¶ 13 The sum of $384, 398.14 is the outstanding balance due Ahal for all labor, equipment, materials, and supplies furnished by Ahal, including all extra work, after all payments, credits, and other allowances are taken into account, less an amount of $78, 139.46 owed to Blager on its subcontract with Ahal for material Ahal purchased from Blager.
¶ 14 The sum of $78, 431.44 is the outstanding balance due Blager under Blager's subcontract with JMC for all labor, equipment, materials, and supplies furnished by Blager after all payments, credits, and other allowances are taken into account. The sum of $79, 188.99 is the outstanding balance due Blager under Blager's subcontract with Ahal for all labor, equipment, materials, and supplies furnished by Blager after all payments, credits, and other allowances are taken into account.
¶ 15 In January 2010, Blager filed a motion for summary judgment pursuant to section 2-1005 of the Code of Civil Procedure (735 ILCS 5/2-1005 (West 2010)). In September 2010, Ahal filed a section 2-1005 motion for summary judgment. In June 2011, the trial court denied the motions for summary judgment.
¶ 16 In October 2011, Campus and Broeren Russo filed a section 2-1005 motion for summary judgment. Campus and Broeren Russo indicated they had settled with JMC and entered into a mutual release. The sole consideration was the dismissal of the claims against each other and the release of JMC's recorded lien. Campus and Broeren Russo argued Ahal and Blager were limited to their pro rata share of any settlement by the owner with JMC. Because JMC settled with Campus and Broeren Russo for the payment of no additional dollars, no additional money existed to which Ahal's or Blager's liens could attach. The motion stated the sole remedy was for Ahal and Blager to pursue contract claims against JMC. The trial court allowed Ahal and Blager to renew their prior motions for summary judgment.
¶ 17 In December 2011, the trial court issued its memorandum opinion and order. In part, the court stated "the parties are in agreement that Ahal and Blager properly filed and perfected liens against the property for labor or materials furnished in their respective capacities. That fact triggered application of section 27 of the Act [(770 ILCS 60/27 (West 2010))], requiring Campus to ensure that the subcontractors and material suppliers be paid." The court found Campus and Broeren Russo's motion for summary judgment without merit. The court granted motions for summary judgment filed by Ahal and Blager. The court reserved the questions of statutory interest and attorney fees.
¶ 18 In April 2012, the trial court entered a judgment of foreclosure and sale. The court entered judgment in favor of Ahal and against Campus and Broeren Russo in the amount of $412, 328.26. The court entered judgment in favor of Blager and against Campus and Broeren Russo in the amount of $215, 144.24. The court also found Ahal and Blager had liens on the property for the amounts due.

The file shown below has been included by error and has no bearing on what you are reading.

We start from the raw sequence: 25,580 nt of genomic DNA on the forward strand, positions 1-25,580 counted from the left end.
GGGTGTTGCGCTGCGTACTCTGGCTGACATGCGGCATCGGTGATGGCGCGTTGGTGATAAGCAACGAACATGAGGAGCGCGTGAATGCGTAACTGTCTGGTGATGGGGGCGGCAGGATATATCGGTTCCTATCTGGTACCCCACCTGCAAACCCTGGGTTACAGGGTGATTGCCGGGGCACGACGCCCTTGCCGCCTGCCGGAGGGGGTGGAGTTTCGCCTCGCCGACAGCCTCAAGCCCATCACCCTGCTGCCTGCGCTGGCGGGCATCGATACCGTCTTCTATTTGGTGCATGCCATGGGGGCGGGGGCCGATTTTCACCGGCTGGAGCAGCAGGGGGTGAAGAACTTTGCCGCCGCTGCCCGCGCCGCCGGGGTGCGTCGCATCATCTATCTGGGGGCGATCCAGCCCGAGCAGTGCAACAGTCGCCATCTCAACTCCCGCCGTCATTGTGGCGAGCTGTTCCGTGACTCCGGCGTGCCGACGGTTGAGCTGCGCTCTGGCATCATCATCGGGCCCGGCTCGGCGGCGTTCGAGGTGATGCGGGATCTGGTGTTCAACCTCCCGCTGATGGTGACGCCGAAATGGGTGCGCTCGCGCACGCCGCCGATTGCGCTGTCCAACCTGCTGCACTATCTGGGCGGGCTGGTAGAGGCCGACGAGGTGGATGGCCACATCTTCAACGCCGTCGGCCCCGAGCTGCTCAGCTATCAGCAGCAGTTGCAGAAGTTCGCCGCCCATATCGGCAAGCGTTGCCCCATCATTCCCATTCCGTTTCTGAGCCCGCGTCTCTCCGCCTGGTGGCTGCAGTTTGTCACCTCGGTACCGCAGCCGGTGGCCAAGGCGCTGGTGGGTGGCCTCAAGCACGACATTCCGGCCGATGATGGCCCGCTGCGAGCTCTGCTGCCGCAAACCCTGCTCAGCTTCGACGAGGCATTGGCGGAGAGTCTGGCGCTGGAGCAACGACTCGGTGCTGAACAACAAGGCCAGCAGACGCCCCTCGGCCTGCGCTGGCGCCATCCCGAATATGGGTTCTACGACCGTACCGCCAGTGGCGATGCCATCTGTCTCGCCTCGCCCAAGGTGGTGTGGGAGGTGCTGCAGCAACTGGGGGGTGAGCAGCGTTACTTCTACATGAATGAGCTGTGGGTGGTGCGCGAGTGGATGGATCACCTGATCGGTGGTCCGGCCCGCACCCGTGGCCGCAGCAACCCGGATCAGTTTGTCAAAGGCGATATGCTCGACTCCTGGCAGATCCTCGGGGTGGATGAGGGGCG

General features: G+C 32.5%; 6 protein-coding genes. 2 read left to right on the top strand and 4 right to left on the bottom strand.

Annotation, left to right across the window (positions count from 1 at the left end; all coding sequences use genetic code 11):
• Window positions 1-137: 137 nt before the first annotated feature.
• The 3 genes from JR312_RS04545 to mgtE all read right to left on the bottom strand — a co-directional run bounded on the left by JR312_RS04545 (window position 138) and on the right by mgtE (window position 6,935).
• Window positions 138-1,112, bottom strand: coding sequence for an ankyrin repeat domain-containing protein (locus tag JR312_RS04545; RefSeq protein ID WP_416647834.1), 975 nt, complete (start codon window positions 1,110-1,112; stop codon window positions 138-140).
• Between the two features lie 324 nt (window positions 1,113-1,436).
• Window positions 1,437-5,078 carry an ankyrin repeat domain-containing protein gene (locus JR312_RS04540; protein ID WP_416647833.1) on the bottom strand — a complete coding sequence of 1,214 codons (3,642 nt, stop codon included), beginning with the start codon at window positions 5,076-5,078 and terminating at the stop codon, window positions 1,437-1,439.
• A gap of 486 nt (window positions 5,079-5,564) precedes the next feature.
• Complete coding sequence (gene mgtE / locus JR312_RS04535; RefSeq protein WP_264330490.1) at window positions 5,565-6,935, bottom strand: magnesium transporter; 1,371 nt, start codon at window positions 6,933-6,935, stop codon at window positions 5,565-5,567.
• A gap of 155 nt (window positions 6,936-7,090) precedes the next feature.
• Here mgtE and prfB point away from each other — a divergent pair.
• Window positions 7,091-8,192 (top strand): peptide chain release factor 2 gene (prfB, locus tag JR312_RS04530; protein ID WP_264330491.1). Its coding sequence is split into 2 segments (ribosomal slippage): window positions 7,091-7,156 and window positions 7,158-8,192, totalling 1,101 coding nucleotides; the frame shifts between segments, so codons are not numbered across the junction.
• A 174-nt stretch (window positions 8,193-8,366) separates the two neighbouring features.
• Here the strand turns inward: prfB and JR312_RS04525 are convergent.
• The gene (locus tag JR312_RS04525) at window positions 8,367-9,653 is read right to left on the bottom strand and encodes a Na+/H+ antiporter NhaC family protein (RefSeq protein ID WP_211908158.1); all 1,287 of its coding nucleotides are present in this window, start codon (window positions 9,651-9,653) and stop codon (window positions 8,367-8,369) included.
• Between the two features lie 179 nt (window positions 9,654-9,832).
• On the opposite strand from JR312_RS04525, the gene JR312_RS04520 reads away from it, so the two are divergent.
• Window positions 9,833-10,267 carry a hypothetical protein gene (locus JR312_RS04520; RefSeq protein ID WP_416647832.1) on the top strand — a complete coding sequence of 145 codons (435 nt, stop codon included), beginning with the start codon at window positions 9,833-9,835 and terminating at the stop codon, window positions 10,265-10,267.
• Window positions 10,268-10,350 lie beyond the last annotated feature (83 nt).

¶ 19 Ahal and Blager had requested attorney fees and costs be taxed against Campus and Broeren Russo pursuant to section 17 of the Act (770 ILCS 60/17 (West 2010)). In February 2012, the trial court denied the petitions for attorney fees. In April 2012, the court denied the requests for deposition costs. This appeal and cross-appeals followed.
¶ 20 Prior to beginning our analysis, we note the record in this case consists of over 3, 600 pages and 19 volumes. The parties have also filed lengthy briefs setting forth their arguments. In those briefs, the parties have stated facts with reference to the pages of the record. We would encourage the parties, especially in cases involving such a voluminous record, to also include the corresponding volume numbers where those pages can be found, thereby allowing this court quick access to the cited materials.
¶ 21 II. ANALYSIS
¶ 22 A. Appeal of Campus and Broeren Russo
¶ 23 Campus and Broeren Russo argue the trial court erred in granting summary judgment in favor of Ahal and Blager without limiting Ahal's and Blager's recovery to only their pro rata shares of the amount of unpaid contract funds remaining at the time they served their notices of lien. We agree.
¶ 24 1. Summary Judgment and the Standard of Review
¶ 25 "Summary judgment is appropriate where 'the pleadings, depositions, and admissions on file, together with the affidavits, if any, show that there is no genuine issue as to any material fact and that the moving party is entitled to a judgment as a matter of law.' " Ioerger v. Halverson Construction Co., 232 Ill.2d 196, 201, 902 N.E.2d 645, 648 (2008) (quoting 735 ILCS 5/2-1005(c) (West 2000)). Where, as here, cross-motions for summary judgment were filed, the parties "agree only a question of law is involved, and the court should decide the issue based on the record." Farmers Automobile Insurance Ass'n v. Danner, 2012 IL App (4th) 110461, ¶ 30, 967 N.E.2d 836. On appeal from a trial court's decision granting a motion for summary judgment, our review is de novo. Bagent v. Blessing Care Corp., 224 Ill.2d 154, 163, 862 N.E.2d 985, 991 (2007).
¶ 26 2. The Act
¶ 27 "The Act attempts to balance the rights and duties of owners, subcontractors, and materialmen." Bricks, Inc. v. C&F Developers, Inc., 361 Ill.App.3d 157, 163, 836 N.E.2d 743, 748 (2005). Our supreme court has stated "[t]he purpose of the Act is to permit a lien on premises when the owner has received a benefit, and the furnishing of labor and materials have increased the value or improved the condition of the property. [Citations.] In other words, the purpose of the Act is to protect contractors and subcontractors providing labor and materials for the benefit ...